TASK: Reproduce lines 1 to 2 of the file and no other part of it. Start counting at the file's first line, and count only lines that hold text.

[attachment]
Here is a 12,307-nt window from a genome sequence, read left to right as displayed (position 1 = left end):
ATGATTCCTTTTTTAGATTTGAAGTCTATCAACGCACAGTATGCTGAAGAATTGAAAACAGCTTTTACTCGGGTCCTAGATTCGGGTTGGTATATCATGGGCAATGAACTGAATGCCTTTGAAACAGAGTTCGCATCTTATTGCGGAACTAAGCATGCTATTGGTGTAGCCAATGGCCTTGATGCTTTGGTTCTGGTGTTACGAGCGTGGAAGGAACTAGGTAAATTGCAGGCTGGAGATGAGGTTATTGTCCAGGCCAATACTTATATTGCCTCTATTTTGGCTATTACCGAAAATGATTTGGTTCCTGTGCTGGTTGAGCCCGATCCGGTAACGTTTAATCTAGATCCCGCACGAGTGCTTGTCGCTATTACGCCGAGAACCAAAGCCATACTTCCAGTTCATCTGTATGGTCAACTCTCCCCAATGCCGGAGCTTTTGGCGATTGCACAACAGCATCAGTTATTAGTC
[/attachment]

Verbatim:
Here is a 12,307-nt window from a genome sequence, read left to right as displayed (position 1 = left end):
ATGATTCCTTTTTTAGATTTGAAGTCTATCAACGCACAGTATGCTGAAGAATTGAAAACAGCTTTTACTCGGGTCCTAGATTCGGGTTGGTATATCATGGGCAATGAACTGAATGCCTTTGAAACAGAGTTCGCATCTTATTGCGGAACTAAGCATGCTATTGGTGTAGCCAATGGCCTTGATGCTTTGGTTCTGGTGTTACGAGCGTGGAAGGAACTAGGTAAATTGCAGGCTGGAGATGAGGTTATTGTCCAGGCCAATACTTATATTGCCTCTATTTTGGCTATTACCGAAAATGATTTGGTTCCTGTGCTGGTTGAGCCCGATCCGGTAACGTTTAATCTAGATCCCGCACGAGTGCTTGTCGCTATTACGCCGAGAACCAAAGCCATACTTCCAGTTCATCTGTATGGTCAACTCTCCCCAATGCCGGAGCTTTTGGCGATTGCACAACAGCATCAGTTATTAGTC